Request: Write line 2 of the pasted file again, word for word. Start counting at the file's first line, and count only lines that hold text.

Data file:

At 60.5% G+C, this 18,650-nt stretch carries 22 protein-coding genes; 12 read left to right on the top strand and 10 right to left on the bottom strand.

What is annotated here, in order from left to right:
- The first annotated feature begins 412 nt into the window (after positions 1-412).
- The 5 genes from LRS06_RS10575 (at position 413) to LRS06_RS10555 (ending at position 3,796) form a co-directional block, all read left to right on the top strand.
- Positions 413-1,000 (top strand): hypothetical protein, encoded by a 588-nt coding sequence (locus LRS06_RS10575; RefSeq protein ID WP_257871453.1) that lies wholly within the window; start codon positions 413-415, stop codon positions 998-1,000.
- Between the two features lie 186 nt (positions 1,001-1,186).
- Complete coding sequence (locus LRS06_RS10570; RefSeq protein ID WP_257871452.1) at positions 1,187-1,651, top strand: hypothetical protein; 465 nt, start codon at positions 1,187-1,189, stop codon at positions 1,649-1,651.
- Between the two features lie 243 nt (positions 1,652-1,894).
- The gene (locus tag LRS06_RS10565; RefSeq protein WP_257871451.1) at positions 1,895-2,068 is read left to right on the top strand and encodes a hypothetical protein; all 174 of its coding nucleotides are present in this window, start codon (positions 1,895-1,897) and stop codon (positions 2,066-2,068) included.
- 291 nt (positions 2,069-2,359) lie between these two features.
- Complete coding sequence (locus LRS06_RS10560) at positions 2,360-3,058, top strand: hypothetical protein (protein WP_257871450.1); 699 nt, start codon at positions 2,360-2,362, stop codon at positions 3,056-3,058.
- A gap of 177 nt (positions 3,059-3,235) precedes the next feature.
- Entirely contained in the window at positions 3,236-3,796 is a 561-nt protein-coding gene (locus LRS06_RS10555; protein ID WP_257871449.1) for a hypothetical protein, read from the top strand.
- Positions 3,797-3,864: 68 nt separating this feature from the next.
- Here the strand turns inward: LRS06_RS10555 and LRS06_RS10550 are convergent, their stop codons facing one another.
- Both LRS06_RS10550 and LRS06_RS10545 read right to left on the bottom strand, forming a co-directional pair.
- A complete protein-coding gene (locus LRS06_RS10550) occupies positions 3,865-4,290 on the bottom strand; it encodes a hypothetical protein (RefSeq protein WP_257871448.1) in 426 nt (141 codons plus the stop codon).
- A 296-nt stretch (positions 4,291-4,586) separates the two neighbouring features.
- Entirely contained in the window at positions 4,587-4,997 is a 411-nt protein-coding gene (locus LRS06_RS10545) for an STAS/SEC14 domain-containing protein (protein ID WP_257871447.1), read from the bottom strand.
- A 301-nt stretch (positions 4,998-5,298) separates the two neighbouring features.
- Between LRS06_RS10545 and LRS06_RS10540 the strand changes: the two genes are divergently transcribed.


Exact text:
What is annotated here, in order from left to right: